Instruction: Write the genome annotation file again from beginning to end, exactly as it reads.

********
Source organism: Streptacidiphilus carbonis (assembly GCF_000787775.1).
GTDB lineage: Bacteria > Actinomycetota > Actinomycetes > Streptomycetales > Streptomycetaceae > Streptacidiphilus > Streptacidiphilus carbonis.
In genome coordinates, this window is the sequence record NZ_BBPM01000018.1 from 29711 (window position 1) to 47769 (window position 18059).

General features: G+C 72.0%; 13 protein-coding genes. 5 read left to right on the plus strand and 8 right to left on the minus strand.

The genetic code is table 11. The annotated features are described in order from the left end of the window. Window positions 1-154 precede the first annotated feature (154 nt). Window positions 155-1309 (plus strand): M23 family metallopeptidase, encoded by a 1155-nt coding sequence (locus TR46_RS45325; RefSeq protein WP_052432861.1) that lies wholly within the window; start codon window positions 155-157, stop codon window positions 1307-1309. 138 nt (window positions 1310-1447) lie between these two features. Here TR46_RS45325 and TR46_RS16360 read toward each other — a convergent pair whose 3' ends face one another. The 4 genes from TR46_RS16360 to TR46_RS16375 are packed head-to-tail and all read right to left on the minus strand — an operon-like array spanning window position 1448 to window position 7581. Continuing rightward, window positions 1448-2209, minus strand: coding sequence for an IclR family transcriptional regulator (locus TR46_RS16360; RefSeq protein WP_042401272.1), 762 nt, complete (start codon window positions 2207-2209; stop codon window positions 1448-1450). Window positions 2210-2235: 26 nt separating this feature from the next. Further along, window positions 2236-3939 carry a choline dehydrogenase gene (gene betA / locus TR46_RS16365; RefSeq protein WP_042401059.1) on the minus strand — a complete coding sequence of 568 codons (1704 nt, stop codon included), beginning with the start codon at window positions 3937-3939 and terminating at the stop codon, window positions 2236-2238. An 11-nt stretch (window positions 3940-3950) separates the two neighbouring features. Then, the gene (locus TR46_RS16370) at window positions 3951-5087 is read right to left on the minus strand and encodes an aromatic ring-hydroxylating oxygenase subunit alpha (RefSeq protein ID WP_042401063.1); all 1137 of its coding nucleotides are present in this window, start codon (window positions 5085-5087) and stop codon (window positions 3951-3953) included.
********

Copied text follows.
Source organism: Streptacidiphilus carbonis (assembly GCF_000787775.1).
GTDB lineage: Bacteria > Actinomycetota > Actinomycetes > Streptomycetales > Streptomycetaceae > Streptacidiphilus > Streptacidiphilus carbonis.
In genome coordinates, this window is the sequence record NZ_BBPM01000018.1 from 29711 (window position 1) to 47769 (window position 18059).

General features: G+C 72.0%; 13 protein-coding genes. 5 read left to right on the plus strand and 8 right to left on the minus strand.

The genetic code is table 11. The annotated features are described in order from the left end of the window. Window positions 1-154 precede the first annotated feature (154 nt). Window positions 155-1309 (plus strand): M23 family metallopeptidase, encoded by a 1155-nt coding sequence (locus TR46_RS45325; RefSeq protein WP_052432861.1) that lies wholly within the window; start codon window positions 155-157, stop codon window positions 1307-1309. 138 nt (window positions 1310-1447) lie between these two features. Here TR46_RS45325 and TR46_RS16360 read toward each other — a convergent pair whose 3' ends face one another. The 4 genes from TR46_RS16360 to TR46_RS16375 are packed head-to-tail and all read right to left on the minus strand — an operon-like array spanning window position 1448 to window position 7581. Continuing rightward, window positions 1448-2209, minus strand: coding sequence for an IclR family transcriptional regulator (locus TR46_RS16360; RefSeq protein WP_042401272.1), 762 nt, complete (start codon window positions 2207-2209; stop codon window positions 1448-1450). Window positions 2210-2235: 26 nt separating this feature from the next. Further along, window positions 2236-3939 carry a choline dehydrogenase gene (gene betA / locus TR46_RS16365; RefSeq protein WP_042401059.1) on the minus strand — a complete coding sequence of 568 codons (1704 nt, stop codon included), beginning with the start codon at window positions 3937-3939 and terminating at the stop codon, window positions 2236-2238. An 11-nt stretch (window positions 3940-3950) separates the two neighbouring features. Then, the gene (locus TR46_RS16370) at window positions 3951-5087 is read right to left on the minus strand and encodes an aromatic ring-hydroxylating oxygenase subunit alpha (RefSeq protein ID WP_042401063.1); all 1137 of its coding nucleotides are present in this window, start codon (window positions 5085-5087) and stop codon (window positions 3951-3953) included.